(P. ramorum) V: Ground Work

Phytophthora ramorum (P.ramorum)
Location: Glenariffe Forest Park

This was an odd one for me. I was photographing the affected area to discover how to photograph the content for this project.

Although the subject matter is pressing, engaging and urgent, the method of repeating a photographic composition is not. Making portraits of dead and dying tree stumps is boring (when considered en masse). The sloping terrain of the Glenariffe forest park combined with the heavily distressed woodland floor makes for 'beautiful' compositions, genuinely lovely images of destruction and deforestation. However, this does not intrigue me.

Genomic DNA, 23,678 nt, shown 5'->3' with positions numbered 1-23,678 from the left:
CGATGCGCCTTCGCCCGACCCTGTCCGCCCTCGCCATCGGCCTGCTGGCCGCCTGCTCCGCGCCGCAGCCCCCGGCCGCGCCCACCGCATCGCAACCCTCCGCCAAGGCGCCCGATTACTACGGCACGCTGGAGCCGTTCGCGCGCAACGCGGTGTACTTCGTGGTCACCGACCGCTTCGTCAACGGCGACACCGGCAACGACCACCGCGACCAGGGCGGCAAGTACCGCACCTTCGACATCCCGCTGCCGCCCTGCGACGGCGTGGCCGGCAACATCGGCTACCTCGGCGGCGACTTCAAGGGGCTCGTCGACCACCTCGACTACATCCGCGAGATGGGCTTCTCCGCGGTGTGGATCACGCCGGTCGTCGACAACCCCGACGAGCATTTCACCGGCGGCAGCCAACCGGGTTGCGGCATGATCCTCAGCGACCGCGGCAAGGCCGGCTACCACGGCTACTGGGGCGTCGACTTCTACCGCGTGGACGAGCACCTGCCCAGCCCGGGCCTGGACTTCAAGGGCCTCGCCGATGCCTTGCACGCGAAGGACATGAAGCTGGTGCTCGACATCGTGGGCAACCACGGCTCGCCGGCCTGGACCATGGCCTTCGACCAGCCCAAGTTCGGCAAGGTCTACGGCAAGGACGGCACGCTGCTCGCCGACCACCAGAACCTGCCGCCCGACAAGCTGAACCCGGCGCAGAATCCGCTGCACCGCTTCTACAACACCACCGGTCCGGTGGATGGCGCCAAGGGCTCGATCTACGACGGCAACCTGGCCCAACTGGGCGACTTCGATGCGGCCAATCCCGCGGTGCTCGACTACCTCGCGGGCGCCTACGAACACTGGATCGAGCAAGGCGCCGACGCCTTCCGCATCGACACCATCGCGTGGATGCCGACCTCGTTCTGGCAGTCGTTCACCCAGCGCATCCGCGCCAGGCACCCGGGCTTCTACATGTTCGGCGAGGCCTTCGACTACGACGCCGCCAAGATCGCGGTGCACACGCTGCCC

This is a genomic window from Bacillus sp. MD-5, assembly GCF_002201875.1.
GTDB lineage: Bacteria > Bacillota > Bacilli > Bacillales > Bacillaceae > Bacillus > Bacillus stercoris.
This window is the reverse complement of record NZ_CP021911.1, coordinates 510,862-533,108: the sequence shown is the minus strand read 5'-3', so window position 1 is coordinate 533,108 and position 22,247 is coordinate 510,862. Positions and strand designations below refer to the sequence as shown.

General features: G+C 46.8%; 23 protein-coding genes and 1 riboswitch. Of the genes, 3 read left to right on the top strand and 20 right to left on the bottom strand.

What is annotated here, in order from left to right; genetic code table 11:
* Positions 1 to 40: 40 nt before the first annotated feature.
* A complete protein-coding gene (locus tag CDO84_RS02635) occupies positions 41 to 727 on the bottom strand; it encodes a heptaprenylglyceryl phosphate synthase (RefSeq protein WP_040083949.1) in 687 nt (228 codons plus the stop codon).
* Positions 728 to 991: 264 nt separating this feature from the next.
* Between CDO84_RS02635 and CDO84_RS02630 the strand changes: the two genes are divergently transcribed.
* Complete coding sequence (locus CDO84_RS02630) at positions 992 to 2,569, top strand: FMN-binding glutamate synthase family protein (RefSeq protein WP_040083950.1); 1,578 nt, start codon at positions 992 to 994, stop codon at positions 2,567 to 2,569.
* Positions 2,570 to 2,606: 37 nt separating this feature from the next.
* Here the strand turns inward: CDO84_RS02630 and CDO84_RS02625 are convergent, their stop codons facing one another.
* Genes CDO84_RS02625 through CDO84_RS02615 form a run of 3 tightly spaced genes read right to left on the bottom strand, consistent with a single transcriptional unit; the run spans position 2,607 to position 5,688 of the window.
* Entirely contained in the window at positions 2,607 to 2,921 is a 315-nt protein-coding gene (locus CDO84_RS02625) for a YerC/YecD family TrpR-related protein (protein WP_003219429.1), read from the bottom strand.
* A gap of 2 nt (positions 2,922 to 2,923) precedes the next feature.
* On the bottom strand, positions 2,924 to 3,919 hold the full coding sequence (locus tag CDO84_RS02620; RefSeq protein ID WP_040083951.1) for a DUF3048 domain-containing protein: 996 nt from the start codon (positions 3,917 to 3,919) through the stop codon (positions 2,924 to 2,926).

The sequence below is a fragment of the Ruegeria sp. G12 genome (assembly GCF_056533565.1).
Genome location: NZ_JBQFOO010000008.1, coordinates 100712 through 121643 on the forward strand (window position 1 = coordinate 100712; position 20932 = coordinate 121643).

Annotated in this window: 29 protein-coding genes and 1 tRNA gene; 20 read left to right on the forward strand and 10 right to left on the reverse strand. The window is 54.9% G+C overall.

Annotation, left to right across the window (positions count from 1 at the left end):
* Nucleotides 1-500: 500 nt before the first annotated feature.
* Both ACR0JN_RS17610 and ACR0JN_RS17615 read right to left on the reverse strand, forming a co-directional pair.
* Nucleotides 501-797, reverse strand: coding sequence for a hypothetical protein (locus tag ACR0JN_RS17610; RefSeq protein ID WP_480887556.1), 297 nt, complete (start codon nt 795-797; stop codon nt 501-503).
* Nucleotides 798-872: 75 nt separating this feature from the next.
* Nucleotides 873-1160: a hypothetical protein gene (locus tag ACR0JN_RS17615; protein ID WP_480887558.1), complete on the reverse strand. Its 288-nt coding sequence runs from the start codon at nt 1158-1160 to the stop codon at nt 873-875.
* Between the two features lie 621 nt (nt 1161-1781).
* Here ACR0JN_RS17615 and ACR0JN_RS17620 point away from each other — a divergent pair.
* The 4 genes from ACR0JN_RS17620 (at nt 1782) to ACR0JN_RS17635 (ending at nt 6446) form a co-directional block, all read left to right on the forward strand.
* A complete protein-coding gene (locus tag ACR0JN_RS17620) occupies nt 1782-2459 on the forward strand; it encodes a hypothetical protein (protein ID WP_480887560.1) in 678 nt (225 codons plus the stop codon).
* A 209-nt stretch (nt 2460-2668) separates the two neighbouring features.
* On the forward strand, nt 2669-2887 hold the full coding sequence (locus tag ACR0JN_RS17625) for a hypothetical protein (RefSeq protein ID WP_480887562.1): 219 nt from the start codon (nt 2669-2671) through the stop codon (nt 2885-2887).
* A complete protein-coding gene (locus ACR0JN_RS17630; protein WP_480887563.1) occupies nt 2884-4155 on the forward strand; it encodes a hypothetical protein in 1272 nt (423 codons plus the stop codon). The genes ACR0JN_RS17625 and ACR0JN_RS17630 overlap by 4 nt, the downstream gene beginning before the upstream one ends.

Instead I am drawn to the details scatted about the scene: painted indicators; chainsaw marks, split trunks, fungi patterns across tree rings, and so on. The beautiful minutia. The wide photographs work well to establish the scene and to record the scale of the soil erosion and deforestation, but the most engrossing points are found by moving much closer.

"The devil is in the detail". This was a favourite mantra of one of my photography teachers, and I suppose this has stuck with me.

P.ramorum, or "Sudden Oak Death", has already had a devestating impact on America in the past decade, specifically Northern California. Here is a video from QUEST's archive series on P.ramorum:

(sorry about the forced crop on the video)


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